Tuesday, the BBC reported on a hitherto little-known proposal in the early 1950s to use a modified V2 rocket to put a Briton into space in a suborbital flight similar to that taken by American astronauts Alan Shepard and Gus Grissom a decade later, The thing could have been done technically. Unfortunately, Great Britain’s economy was all but ruined by the Second World War. What government funding that was available was being used for aviation and nuclear technology development. Britain was also in the process of creating a welfare state, which left little for a space program.
After the conquest of Nazi Germany in 1945, the United States, and the Soviet Union grabbed between them the lion’s share of Hitler’s rocket program. The United States acquired the services of Wernher von Braun and most of his engineering team, a bonanza that would serve it in good stead when President John F. Kennedy threw down the gauntlet and started the race to the moon.
Great Britain acquired some extra V2 rockets that the Nazis had been using to bombard London during the closing months of the war in Europe. The British test fired them from sites in Holland and discovered, to their astonishment, that Von Braun had solved virtually all of the problems of liquid fueled rockets. That is when things got interesting.
“Engineers at the British Interplanetary Society in London decided this technology could help them realise their dream of building a spaceship, a dream that had been considered fanciful only five years earlier. In 1946, society member, designer and artist Ralph Smith put forward a detailed proposal to adapt the V2 missile into a “man-carrying rocket.”
“Smith’s Megaroc design involved enlarging and strengthening the V2’s hull, increasing the amount of fuel and replacing the one-tonne warhead with a man-carrying capsule. The rocket would not have been powerful enough to carry a person into orbit. Instead, the spaceman (and only a man was considered) would have been launched on a parabolic trajectory some 300,000 metres above the Earth.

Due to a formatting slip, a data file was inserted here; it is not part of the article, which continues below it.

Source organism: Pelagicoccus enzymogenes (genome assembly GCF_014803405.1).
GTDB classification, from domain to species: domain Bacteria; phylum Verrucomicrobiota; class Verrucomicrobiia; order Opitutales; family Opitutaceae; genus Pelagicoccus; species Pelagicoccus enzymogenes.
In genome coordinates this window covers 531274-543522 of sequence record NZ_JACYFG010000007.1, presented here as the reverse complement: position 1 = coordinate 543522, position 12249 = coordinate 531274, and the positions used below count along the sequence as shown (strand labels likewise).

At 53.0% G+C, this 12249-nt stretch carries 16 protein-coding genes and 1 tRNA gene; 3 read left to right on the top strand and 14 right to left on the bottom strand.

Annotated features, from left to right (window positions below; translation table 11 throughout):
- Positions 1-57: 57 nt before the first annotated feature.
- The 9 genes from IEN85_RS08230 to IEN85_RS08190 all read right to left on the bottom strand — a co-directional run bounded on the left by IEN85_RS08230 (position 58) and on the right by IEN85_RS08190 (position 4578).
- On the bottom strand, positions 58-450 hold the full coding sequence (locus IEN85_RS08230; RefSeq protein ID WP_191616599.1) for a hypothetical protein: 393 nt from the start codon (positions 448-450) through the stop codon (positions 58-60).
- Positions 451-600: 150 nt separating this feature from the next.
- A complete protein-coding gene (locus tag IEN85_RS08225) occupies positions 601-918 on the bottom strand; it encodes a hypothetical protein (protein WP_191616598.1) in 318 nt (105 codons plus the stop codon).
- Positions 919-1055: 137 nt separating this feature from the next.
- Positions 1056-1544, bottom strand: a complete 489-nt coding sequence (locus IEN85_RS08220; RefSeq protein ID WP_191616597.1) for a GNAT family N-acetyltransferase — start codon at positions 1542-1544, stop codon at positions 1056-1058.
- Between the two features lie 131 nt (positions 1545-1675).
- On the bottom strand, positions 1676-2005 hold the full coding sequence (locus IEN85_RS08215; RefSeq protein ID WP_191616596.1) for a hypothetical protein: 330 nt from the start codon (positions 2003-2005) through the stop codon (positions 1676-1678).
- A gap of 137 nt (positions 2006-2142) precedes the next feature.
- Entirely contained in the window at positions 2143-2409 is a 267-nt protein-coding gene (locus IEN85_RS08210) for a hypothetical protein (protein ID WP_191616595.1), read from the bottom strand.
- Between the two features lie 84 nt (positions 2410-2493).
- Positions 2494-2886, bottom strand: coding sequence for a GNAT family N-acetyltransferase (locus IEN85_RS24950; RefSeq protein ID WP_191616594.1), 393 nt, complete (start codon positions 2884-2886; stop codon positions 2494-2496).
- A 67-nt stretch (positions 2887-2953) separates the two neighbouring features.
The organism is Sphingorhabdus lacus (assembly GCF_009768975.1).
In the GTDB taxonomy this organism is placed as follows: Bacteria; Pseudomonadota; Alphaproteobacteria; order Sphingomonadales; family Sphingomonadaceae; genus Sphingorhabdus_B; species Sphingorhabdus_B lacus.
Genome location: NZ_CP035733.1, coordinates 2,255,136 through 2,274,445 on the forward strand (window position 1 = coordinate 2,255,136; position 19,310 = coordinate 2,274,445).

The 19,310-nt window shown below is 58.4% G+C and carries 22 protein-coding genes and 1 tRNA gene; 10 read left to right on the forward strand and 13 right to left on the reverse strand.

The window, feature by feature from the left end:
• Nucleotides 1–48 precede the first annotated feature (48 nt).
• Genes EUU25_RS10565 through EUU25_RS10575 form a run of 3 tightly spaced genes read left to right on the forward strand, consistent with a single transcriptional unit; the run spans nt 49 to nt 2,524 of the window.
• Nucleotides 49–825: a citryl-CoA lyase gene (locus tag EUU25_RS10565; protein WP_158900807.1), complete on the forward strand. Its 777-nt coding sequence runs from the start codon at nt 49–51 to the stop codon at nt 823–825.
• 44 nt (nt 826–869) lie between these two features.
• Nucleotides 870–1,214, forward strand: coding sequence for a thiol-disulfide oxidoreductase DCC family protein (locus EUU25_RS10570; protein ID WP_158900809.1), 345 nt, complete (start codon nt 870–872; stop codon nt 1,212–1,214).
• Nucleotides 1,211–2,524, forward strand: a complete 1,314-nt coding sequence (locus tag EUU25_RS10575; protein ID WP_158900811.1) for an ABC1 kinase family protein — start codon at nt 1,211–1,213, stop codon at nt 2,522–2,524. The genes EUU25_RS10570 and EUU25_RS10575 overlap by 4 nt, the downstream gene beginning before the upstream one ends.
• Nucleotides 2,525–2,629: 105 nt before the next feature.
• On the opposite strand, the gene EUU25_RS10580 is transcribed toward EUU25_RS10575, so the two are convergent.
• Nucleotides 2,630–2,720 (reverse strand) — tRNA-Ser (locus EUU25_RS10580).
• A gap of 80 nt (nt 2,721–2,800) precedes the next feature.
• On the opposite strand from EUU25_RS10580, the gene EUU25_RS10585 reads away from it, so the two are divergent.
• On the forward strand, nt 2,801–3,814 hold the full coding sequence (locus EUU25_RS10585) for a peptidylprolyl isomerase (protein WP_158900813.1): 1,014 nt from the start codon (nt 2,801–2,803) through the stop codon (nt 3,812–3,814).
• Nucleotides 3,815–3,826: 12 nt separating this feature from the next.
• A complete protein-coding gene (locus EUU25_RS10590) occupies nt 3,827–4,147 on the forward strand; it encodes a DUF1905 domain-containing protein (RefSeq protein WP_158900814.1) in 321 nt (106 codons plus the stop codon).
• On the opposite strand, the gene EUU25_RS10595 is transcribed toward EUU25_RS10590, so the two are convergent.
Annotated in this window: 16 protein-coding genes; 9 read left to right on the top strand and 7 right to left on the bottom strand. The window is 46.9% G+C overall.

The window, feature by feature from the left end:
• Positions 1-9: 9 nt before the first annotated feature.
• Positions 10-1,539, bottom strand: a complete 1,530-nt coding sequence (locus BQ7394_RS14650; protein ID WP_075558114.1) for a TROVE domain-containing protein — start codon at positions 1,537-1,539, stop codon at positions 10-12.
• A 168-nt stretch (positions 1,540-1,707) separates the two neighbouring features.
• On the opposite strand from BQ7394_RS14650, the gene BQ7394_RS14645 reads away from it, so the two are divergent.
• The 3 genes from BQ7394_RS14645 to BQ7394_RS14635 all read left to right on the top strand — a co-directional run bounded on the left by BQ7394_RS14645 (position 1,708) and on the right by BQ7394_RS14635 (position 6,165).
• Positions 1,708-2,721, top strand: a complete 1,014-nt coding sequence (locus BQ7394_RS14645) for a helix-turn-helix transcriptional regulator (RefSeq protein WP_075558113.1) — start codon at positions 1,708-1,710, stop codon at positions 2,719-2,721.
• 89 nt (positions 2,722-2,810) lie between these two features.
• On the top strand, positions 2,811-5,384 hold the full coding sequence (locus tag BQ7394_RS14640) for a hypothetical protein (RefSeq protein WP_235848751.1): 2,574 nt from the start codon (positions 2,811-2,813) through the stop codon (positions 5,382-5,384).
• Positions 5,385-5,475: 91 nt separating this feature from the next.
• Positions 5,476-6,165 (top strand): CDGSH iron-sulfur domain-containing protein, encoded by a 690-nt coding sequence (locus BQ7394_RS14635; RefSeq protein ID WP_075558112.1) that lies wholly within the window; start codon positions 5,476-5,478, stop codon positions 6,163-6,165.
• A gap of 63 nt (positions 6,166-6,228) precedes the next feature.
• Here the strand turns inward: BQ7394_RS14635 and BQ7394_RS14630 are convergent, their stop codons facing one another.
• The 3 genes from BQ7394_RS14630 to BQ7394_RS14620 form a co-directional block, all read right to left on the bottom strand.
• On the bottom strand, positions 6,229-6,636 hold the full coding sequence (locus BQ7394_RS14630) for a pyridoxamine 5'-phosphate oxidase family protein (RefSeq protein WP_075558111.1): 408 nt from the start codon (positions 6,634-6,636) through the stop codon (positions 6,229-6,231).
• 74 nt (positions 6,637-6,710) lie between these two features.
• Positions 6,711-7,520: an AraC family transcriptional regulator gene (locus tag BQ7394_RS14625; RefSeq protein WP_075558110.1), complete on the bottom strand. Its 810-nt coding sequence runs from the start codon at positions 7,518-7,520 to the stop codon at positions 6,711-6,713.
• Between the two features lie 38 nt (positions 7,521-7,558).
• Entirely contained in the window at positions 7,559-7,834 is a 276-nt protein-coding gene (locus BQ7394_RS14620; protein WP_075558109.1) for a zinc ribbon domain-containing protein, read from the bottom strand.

“Launched at an angle of two degrees, once in space the rocket would drop away and the segmented nose-cone would peel back to expose the capsule. Smith provided two windows in his design and suggested the space pioneer, kitted out in a high-altitude flying suit, might use his few minutes in space to carry out observations of the Earth, atmosphere and Sun. With the West squaring up to the Soviet Union, Megaroc would also have been ideal for spying on enemy territory.
“After five minutes or so of weightlessness the capsule would fall back to Earth, its heatshield protecting the spaceman from harm. Parachutes would be deployed and it would float slowly to the ground. There was even a separate parachute for the rocket, intended to make the whole spacecraft reusable.
“Smith worked out everything – from the exact dimensions of the rocket to the thrust of the engines and g-forces the astronaut would experience.”
As mentioned before, Britain was not in a financial position to start a space program in the 1940s, so the idea was abandoned. However, in a little game of what-if, it occurs that the United States, which was using captured Nazi hardware and engineers to develop military rockets, had the financial wherewithal to mount the sort of program proposed by Ralph Smith.
Imagine a scenario in 1946 or 47 in which the British government was intrigued enough by the Smith proposal to approach the United States to make it a joint program. Would President Harry Truman have been receptive to the idea? Let’s suppose that he was.
In 1951, a United States Air Force test pilot is fired into space in the modified V2 and becomes the first man in space. The flight is followed by a second mission with a Royal Air Force pilot. The manned space program begins ten years early.
Then, things really get interesting.
In 1952, the first articles appear in Colliers Magazine describing the glories of what a space future might be like, with a space station in low Earth orbit and flights to the moon and Mars. Three years later, the first Walt Disney space-related TV show, “Man in Space,” aired. The show was followed by two more, depicting flights to the moon and Mars. Von Braun was the technical adviser for the series,
To be sure President Dwight Eisenhower was not a fan of space adventures, being an unimaginative sort. But Senate Majority Leader Lyndon Johnson did see some of the political and military implications of space flight and might have had enough pull to force the military to go the next step and put a man in orbit. This program would drive the development of rockets capable of firing nuclear warheads against the Soviet Union and would have provided a benign, civilian face to such a project. One could even justify a space station as a platform for real-time reconnaissance of enemy territory. The 1950s space program would be a joint American-British project.
Could men have flown in orbit by — say — 1954? Could a space station have been deployed by 1960? Men on the moon by 1965? The scenario may be a flight of fancy, but it is not outside the realm of the possible.
And, of course, the Soviets would notice what was going on and would be obliged to ramp of their own efforts. How history would have proceeded from there can but be imagined.